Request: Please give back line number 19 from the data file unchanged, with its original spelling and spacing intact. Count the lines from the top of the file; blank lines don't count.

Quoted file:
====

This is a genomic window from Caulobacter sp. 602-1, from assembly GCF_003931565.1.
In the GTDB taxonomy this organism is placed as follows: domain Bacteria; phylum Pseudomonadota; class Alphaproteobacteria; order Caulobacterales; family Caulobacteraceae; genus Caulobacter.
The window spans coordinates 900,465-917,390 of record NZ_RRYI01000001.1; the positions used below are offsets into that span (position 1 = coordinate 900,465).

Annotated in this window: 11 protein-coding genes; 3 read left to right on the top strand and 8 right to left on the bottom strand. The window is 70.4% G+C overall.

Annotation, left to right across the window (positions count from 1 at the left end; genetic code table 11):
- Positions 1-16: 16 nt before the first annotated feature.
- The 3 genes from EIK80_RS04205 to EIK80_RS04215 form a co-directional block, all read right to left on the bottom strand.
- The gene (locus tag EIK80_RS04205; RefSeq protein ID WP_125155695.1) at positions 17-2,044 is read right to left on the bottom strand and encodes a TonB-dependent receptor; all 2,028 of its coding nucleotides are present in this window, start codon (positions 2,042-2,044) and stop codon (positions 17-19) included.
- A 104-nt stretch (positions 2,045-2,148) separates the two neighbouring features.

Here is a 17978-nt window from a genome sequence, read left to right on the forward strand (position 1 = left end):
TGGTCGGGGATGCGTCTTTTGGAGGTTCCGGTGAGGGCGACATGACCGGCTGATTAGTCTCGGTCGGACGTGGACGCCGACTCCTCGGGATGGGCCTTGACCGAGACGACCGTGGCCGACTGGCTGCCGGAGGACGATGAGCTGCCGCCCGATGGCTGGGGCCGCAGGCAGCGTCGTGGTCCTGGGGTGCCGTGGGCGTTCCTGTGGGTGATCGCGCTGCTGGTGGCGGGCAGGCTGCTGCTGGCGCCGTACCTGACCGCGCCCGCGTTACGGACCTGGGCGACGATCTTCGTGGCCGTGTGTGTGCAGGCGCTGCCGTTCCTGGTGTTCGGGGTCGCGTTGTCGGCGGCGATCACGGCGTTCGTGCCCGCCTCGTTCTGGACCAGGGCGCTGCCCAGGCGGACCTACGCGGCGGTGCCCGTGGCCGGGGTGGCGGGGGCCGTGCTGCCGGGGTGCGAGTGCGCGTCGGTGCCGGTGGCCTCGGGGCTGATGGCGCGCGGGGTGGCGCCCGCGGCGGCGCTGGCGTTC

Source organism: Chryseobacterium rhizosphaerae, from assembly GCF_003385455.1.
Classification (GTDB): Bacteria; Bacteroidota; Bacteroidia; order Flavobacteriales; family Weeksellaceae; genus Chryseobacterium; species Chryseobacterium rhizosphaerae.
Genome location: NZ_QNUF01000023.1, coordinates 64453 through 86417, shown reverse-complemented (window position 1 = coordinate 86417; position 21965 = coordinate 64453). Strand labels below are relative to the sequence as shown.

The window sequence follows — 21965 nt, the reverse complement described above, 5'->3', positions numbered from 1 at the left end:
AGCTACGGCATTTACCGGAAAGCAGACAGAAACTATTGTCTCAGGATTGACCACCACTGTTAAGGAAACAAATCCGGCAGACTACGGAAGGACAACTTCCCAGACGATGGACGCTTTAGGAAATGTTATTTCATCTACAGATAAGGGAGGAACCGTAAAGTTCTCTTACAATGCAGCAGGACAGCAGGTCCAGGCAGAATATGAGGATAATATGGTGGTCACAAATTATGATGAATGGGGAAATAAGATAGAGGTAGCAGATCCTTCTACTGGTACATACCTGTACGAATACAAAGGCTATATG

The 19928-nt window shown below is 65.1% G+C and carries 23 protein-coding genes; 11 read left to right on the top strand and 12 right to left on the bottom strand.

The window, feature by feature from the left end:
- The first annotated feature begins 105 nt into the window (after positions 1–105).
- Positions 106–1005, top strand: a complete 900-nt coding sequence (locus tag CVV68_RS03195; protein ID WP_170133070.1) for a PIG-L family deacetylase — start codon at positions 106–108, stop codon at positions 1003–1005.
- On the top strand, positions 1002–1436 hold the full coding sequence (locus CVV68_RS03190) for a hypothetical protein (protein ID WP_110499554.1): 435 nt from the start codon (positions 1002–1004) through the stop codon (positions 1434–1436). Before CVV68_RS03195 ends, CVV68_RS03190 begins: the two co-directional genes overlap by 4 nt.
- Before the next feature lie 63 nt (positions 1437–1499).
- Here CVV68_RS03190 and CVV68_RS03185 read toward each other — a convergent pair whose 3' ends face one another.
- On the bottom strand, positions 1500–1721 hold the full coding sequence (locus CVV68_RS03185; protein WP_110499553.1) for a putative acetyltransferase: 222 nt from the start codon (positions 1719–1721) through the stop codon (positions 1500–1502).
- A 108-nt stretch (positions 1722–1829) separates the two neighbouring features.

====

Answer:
- The first annotated feature begins 105 nt into the window (after positions 1–105).